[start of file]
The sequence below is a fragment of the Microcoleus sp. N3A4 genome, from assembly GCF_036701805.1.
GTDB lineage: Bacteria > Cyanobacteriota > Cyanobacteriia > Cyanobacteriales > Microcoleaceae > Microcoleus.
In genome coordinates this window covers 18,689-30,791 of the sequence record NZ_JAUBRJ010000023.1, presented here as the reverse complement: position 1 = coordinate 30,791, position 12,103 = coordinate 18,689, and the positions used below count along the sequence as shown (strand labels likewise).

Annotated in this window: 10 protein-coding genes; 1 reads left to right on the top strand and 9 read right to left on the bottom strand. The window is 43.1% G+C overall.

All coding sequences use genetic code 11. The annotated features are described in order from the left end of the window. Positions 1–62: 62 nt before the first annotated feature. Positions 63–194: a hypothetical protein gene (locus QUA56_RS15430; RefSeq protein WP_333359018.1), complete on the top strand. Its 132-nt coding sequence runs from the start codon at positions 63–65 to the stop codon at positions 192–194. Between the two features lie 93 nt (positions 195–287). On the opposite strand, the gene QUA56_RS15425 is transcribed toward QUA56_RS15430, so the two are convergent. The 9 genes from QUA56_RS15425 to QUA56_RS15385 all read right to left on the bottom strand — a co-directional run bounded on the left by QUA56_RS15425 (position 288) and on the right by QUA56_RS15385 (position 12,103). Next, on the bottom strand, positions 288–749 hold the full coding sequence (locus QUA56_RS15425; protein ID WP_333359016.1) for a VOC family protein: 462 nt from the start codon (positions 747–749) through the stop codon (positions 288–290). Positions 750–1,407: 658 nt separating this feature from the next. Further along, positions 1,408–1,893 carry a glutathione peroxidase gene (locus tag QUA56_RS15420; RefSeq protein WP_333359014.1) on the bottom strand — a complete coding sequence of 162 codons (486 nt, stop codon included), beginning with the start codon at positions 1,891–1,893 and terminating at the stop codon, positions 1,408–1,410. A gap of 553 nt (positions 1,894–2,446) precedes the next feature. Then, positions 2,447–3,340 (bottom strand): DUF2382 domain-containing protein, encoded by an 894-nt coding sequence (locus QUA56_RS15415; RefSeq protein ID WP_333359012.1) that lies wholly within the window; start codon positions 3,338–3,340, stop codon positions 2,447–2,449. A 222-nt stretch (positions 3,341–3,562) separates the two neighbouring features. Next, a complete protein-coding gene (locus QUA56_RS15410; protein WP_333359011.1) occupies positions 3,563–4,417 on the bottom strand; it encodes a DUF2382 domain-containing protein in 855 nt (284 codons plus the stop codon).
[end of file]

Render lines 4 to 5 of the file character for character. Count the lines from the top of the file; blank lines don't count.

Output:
Annotated in this window: 10 protein-coding genes; 1 reads left to right on the top strand and 9 read right to left on the bottom strand. The window is 43.1% G+C overall.

All coding sequences use genetic code 11. The annotated features are described in order from the left end of the window. Positions 1–62: 62 nt before the first annotated feature. Positions 63–194: a hypothetical protein gene (locus QUA56_RS15430; RefSeq protein WP_333359018.1), complete on the top strand. Its 132-nt coding sequence runs from the start codon at positions 63–65 to the stop codon at positions 192–194. Between the two features lie 93 nt (positions 195–287). On the opposite strand, the gene QUA56_RS15425 is transcribed toward QUA56_RS15430, so the two are convergent. The 9 genes from QUA56_RS15425 to QUA56_RS15385 all read right to left on the bottom strand — a co-directional run bounded on the left by QUA56_RS15425 (position 288) and on the right by QUA56_RS15385 (position 12,103). Next, on the bottom strand, positions 288–749 hold the full coding sequence (locus QUA56_RS15425; protein ID WP_333359016.1) for a VOC family protein: 462 nt from the start codon (positions 747–749) through the stop codon (positions 288–290). Positions 750–1,407: 658 nt separating this feature from the next. Further along, positions 1,408–1,893 carry a glutathione peroxidase gene (locus tag QUA56_RS15420; RefSeq protein WP_333359014.1) on the bottom strand — a complete coding sequence of 162 codons (486 nt, stop codon included), beginning with the start codon at positions 1,891–1,893 and terminating at the stop codon, positions 1,408–1,410. A gap of 553 nt (positions 1,894–2,446) precedes the next feature. Then, positions 2,447–3,340 (bottom strand): DUF2382 domain-containing protein, encoded by an 894-nt coding sequence (locus QUA56_RS15415; RefSeq protein ID WP_333359012.1) that lies wholly within the window; start codon positions 3,338–3,340, stop codon positions 2,447–2,449. A 222-nt stretch (positions 3,341–3,562) separates the two neighbouring features. Next, a complete protein-coding gene (locus QUA56_RS15410; protein WP_333359011.1) occupies positions 3,563–4,417 on the bottom strand; it encodes a DUF2382 domain-containing protein in 855 nt (284 codons plus the stop codon).